In 2012, the U.S. Food and Drug Administration (FDA) approved the use of the first-ever drug to protect against HIV in high-risk uninfected individuals. Studies showed
that Truvada, when taken consistently, greatly reduced the
risk of infection in men having sex with men and transgender
women having sex with men, prompting one FDA panelist to
say Truvada was “an amazing opportunity to turn the tide on
Two years later, the number of Americans taking the pill
is minute compared to the half-million who the Centers for
Disease Control and Prevention (CDC) thinks could benefit
from Truvada, otherwise known as pre-exposure prophylaxis or
PrEP. Its manufacturer, Gilead Sciences, surveyed 55 percent of
pharmacies in the United States and found they had issued only
2,300 prescriptions for the drug.
Why has adoption been so slow? Some health-care providers
and HIV/AIDS organizations frown upon PrEP. They worry
that lack of adherence could lead to drug resistance, and that
the drug could encourage condom-free sex that spreads other
Patients, meanwhile, may lack access to or even knowledge
of the drug, or have underlying psychosocial conditions that
prevent them from taking it correctly and consistently.
That’s where psychologists come in. They can play an
important role in drug uptake and maintenance, and in helping
at-risk patients determine if PrEP is right for them, according to
David Martin, PhD, senior director of APA’s Office on AIDS.
“What’s common to all of these recent approaches, including
post-exposure prophylaxis (PEP) and treatment as prevention
(TasP), is that they entail some form of behavior change, and
certain groups of people are going to have more difficulty
engaging in these change behaviors. We’re beginning to see an
increasing integration of mental and behavioral health that may
help in addressing these behavior-change difficulties, and HIV/
AIDS is leading the way down that road,” Martin says.
Psychologists can offer behavioral approaches to support
PrEP adherence, says Eugene Farber, PhD, professor at Emory
University School of Medicine, who helped draft the APA’s 2012
resolution on approaches to optimize HIV prevention.
“The evidence base shows that adherence is a key factor
in the success of PrEP. Therefore, psychologists have the
opportunity to contribute to optimizing the use of PrEP for
HIV prevention through research and by applying behavioral
strategies that help to maximize adherence,” he says.
Here are some of the barriers to adoption that therapists
may face, and ways some psychologists are approaching them.
Any biomedical protocol faces uptake challenges, particularly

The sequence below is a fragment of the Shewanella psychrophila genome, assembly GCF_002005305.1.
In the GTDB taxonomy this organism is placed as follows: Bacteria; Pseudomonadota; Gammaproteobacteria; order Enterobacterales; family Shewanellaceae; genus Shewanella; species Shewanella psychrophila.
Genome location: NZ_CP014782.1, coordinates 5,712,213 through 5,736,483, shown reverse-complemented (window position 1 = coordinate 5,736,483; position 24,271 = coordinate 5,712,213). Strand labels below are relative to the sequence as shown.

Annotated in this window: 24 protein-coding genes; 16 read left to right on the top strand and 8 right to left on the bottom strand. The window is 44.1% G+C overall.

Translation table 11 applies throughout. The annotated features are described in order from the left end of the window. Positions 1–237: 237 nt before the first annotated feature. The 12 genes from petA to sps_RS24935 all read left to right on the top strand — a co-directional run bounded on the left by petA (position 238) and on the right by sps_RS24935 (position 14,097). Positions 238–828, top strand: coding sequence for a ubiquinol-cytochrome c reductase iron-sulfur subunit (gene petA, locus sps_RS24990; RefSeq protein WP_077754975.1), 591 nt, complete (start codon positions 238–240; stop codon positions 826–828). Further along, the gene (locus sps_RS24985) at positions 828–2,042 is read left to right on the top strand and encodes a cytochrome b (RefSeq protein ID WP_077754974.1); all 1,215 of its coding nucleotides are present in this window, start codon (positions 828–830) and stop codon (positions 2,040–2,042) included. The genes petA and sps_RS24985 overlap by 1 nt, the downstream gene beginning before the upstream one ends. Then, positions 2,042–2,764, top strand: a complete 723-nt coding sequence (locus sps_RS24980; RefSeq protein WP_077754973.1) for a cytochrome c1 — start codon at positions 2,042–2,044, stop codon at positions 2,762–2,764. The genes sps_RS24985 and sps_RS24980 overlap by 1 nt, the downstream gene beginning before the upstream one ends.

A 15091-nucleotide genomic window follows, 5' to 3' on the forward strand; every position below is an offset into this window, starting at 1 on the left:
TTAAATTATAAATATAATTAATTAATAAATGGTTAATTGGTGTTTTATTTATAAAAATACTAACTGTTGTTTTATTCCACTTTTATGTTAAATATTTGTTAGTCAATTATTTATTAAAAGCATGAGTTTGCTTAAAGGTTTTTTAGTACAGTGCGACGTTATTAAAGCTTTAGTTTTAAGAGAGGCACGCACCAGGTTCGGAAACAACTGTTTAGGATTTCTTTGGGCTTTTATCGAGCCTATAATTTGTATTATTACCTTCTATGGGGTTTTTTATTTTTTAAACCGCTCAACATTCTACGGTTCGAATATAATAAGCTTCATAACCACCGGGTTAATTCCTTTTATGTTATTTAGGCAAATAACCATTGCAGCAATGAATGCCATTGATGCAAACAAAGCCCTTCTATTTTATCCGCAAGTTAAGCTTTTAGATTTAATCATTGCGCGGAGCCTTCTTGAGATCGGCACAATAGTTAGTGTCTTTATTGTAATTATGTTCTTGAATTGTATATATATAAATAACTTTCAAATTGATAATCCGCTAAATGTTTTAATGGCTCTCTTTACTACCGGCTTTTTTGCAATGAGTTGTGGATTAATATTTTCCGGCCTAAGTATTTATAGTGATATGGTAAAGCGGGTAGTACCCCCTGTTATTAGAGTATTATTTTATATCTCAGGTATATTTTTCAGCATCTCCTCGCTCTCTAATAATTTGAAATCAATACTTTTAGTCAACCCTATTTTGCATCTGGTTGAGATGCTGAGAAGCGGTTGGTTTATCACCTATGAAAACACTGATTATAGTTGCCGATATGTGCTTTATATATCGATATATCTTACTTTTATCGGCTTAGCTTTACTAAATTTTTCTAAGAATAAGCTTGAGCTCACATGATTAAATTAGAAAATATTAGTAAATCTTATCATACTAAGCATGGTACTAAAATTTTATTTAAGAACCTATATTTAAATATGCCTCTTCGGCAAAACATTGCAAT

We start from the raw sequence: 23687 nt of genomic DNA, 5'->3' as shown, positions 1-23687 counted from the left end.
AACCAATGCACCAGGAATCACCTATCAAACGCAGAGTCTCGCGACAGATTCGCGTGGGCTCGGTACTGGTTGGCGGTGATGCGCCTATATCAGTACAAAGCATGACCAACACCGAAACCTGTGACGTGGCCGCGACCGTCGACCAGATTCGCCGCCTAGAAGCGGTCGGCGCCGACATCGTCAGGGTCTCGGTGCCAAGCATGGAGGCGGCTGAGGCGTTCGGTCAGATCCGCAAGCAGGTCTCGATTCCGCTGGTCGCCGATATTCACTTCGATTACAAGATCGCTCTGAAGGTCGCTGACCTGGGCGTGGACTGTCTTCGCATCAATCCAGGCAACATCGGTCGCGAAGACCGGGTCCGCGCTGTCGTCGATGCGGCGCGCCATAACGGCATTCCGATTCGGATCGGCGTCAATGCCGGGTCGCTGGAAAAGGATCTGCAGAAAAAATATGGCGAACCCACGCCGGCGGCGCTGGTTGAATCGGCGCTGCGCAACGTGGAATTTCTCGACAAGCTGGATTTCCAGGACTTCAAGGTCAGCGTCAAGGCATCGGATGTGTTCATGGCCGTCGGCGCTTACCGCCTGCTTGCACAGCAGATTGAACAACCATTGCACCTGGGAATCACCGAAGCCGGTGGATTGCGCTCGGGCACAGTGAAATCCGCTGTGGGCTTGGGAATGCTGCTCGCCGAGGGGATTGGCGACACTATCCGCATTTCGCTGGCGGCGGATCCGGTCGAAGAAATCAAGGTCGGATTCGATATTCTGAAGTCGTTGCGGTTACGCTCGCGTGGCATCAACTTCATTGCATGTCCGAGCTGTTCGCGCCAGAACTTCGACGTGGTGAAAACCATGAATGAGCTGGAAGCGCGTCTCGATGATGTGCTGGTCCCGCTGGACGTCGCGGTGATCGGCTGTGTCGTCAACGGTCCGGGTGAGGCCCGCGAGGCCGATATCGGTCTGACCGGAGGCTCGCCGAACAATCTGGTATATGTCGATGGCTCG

those that require regular use, experts say. APA’s resolution
emphasizes “behavioral interventions that enhance knowledge
and build skills,” while incorporating attention to patient
factors, such as health conditions and substance abuse problems
— both key for populations at high risk for contracting HIV.
One intervention may be to help alleviate the stigma
associated with taking PrEP. Some in the gay men’s community
fear that the drug will invite promiscuity and unprotected sex.
Adam Zeboski, a 26-year-old who works at the San Francisco
AIDS Foundation, began a Twitter and T-shirt campaign,
#truvadawhore, co-opting a popular “slut-shaming” insult and
hoping to increase awareness of PrEP’s benefits. (For the record,
a 2013 study in PLOS ONE suggested that those taking it don’t
increase risky behavior. Zeboski says PrEP is a big cultural shift
from the days when being responsible meant only one thing:
Using a condom.
“The resistance to PrEP is coming from older folks who have
come through decades of HIV trauma and the thought of sex
equaling death,” he says. “Young gay men like me are interested
in exploring sexuality.”
Jeffrey Parsons, PhD, professor at Hunter College, says taking
a positive tack during therapy may alleviate some of the guilt
and anxiety that has accompanied sex for so long among high-
“I would say, ‘Think of the ways taking this medication
can improve your health and your sexual life.’ We need to get
pleasure back into the discourse. It’s what resonates with people,
particularly with a younger generation coming into a very
different kind of HIV world,” he says.
Manuel Rodriguez, who directs two national outreach
programs to increase HIV testing and HIV-prevention
communication among gay and bisexual men for the nonprofit
group FHI 360, says of PrEP, “Taking it, you feel empowered.
You feel in control of your sexuality by adding another layer of
protection. You start to break free of the fears that have haunted
you for all these years. Taking control of your health can have
positive ramifications on the rest of your life.”
Another important role for psychologists is recommending
PrEP in the first place when appropriate.
“We as psychologists see gay men who might be at risk,
and it’s incumbent on us to say, ‘This is something you might